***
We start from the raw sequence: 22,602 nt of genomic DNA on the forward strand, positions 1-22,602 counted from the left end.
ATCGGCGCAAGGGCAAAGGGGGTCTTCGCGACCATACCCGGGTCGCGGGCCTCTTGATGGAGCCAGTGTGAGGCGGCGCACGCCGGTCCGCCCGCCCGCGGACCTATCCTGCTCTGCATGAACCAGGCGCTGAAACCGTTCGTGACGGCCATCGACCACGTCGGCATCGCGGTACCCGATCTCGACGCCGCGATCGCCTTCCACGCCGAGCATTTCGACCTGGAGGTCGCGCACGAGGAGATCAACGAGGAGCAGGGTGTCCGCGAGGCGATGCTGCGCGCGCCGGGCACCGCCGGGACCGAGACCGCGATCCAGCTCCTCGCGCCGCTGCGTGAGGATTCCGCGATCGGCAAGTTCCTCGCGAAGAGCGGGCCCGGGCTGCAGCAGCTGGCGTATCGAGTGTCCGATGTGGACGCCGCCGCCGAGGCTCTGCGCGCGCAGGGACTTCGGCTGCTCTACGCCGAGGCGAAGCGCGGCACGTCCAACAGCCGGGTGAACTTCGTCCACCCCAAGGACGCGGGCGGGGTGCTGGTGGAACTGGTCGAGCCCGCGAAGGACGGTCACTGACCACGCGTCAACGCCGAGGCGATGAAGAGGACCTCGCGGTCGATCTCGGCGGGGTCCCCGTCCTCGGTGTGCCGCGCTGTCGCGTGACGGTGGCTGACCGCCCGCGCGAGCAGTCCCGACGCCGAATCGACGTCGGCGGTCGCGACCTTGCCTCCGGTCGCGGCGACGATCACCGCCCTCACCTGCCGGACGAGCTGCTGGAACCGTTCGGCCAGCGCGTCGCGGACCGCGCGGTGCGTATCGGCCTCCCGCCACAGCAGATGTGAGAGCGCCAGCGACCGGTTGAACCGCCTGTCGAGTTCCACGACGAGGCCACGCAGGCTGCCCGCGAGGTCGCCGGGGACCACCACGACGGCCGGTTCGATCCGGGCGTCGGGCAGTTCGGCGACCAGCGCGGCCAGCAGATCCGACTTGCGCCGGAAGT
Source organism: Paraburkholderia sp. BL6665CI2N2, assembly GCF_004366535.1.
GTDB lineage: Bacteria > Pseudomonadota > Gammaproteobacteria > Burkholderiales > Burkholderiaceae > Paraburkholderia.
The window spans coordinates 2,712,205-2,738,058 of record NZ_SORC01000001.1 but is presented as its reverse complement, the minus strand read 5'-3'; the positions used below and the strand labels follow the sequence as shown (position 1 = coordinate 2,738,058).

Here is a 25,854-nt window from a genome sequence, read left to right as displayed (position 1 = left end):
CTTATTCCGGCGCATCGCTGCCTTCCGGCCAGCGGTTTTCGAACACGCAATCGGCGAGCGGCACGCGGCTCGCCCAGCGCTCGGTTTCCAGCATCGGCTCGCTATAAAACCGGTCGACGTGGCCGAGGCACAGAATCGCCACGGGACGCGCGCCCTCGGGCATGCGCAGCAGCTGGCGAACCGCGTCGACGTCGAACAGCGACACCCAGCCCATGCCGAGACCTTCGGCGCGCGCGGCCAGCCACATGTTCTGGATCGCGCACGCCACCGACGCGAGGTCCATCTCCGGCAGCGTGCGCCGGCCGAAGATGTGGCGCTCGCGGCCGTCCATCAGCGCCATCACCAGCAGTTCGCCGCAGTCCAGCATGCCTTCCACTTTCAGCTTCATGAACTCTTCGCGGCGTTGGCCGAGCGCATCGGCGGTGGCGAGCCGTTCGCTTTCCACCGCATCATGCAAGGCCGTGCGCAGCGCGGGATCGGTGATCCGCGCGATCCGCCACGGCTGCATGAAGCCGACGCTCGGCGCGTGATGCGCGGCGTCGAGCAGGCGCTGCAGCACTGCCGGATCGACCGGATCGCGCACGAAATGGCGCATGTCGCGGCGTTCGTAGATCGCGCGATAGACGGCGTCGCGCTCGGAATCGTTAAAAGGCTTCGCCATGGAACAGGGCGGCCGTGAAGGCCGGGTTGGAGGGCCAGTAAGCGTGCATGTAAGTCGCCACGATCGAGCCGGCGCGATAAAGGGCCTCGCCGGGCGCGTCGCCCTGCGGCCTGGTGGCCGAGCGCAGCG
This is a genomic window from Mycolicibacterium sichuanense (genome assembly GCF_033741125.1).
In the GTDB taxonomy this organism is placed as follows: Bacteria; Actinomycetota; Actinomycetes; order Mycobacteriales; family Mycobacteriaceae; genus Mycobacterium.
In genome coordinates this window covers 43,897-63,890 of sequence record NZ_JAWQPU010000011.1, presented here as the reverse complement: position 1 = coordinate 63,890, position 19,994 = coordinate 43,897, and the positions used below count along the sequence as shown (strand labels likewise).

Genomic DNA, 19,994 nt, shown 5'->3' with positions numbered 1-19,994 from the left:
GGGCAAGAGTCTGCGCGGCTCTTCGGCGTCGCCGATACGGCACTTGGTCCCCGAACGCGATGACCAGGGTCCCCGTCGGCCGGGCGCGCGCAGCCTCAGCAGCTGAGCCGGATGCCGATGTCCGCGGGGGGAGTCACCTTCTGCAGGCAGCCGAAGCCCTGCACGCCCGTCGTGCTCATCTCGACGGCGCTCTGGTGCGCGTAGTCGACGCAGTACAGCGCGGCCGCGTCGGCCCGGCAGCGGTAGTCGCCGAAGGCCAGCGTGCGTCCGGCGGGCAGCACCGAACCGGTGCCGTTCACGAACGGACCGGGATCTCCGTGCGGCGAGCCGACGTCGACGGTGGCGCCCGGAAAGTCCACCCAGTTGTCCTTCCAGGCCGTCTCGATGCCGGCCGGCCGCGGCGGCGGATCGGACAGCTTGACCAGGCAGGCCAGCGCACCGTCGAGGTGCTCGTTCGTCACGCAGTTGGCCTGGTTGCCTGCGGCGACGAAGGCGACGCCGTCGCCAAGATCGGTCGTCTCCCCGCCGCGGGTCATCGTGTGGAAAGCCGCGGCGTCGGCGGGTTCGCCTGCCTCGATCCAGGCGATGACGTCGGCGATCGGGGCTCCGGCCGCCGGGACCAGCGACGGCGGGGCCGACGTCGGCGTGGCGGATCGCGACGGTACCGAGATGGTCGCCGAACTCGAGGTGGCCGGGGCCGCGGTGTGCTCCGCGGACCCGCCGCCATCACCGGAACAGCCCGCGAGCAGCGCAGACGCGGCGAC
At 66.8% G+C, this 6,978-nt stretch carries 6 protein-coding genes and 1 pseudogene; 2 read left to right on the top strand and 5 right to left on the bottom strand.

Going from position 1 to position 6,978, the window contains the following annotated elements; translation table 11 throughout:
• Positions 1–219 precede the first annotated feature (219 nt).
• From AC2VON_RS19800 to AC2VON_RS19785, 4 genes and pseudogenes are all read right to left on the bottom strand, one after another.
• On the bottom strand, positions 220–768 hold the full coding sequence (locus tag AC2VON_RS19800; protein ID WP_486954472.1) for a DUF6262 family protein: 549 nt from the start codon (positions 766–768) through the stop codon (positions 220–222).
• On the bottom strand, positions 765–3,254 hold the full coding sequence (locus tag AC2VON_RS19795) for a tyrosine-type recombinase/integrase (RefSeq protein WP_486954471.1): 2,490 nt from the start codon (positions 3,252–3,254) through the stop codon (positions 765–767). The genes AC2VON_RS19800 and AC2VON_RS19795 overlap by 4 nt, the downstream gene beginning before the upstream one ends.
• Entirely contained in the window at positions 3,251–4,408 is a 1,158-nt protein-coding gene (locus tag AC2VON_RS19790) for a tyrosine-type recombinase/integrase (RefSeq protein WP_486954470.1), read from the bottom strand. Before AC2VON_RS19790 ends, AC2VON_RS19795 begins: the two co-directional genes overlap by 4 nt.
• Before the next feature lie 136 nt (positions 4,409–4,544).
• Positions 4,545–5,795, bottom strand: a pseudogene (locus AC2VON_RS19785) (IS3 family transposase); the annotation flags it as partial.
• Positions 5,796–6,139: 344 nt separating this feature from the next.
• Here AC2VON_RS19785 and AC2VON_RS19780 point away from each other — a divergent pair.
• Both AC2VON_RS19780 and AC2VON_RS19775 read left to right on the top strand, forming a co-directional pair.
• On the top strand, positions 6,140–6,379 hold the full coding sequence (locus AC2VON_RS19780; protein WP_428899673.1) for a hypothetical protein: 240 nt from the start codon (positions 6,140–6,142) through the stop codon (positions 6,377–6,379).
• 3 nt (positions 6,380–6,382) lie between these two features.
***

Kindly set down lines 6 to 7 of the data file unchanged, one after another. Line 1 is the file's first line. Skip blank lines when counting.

Here is a 25,854-nt window from a genome sequence, read left to right as displayed (position 1 = left end):
CTTATTCCGGCGCATCGCTGCCTTCCGGCCAGCGGTTTTCGAACACGCAATCGGCGAGCGGCACGCGGCTCGCCCAGCGCTCGGTTTCCAGCATCGGCTCGCTATAAAACCGGTCGACGTGGCCGAGGCACAGAATCGCCACGGGACGCGCGCCCTCGGGCATGCGCAGCAGCTGGCGAACCGCGTCGACGTCGAACAGCGACACCCAGCCCATGCCGAGACCTTCGGCGCGCGCGGCCAGCCACATGTTCTGGATCGCGCACGCCACCGACGCGAGGTCCATCTCCGGCAGCGTGCGCCGGCCGAAGATGTGGCGCTCGCGGCCGTCCATCAGCGCCATCACCAGCAGTTCGCCGCAGTCCAGCATGCCTTCCACTTTCAGCTTCATGAACTCTTCGCGGCGTTGGCCGAGCGCATCGGCGGTGGCGAGCCGTTCGCTTTCCACCGCATCATGCAAGGCCGTGCGCAGCGCGGGATCGGTGATCCGCGCGATCCGCCACGGCTGCATGAAGCCGACGCTCGGCGCGTGATGCGCGGCGTCGAGCAGGCGCTGCAGCACTGCCGGATCGACCGGATCGCGCACGAAATGGCGCATGTCGCGGCGTTCGTAGATCGCGCGATAGACGGCGTCGCGCTCGGAATCGTTAAAAGGCTTCGCCATGGAACAGGGCGGCCGTGAAGGCCGGGTTGGAGGGCCAGTAAGCGTGCATGTAAGTCGCCACGATCGAGCCGGCGCGATAAAGGGCCTCGCCGGGCGCGTCGCCCTGCGGCCTGGTGGCCGAGCGCAGCG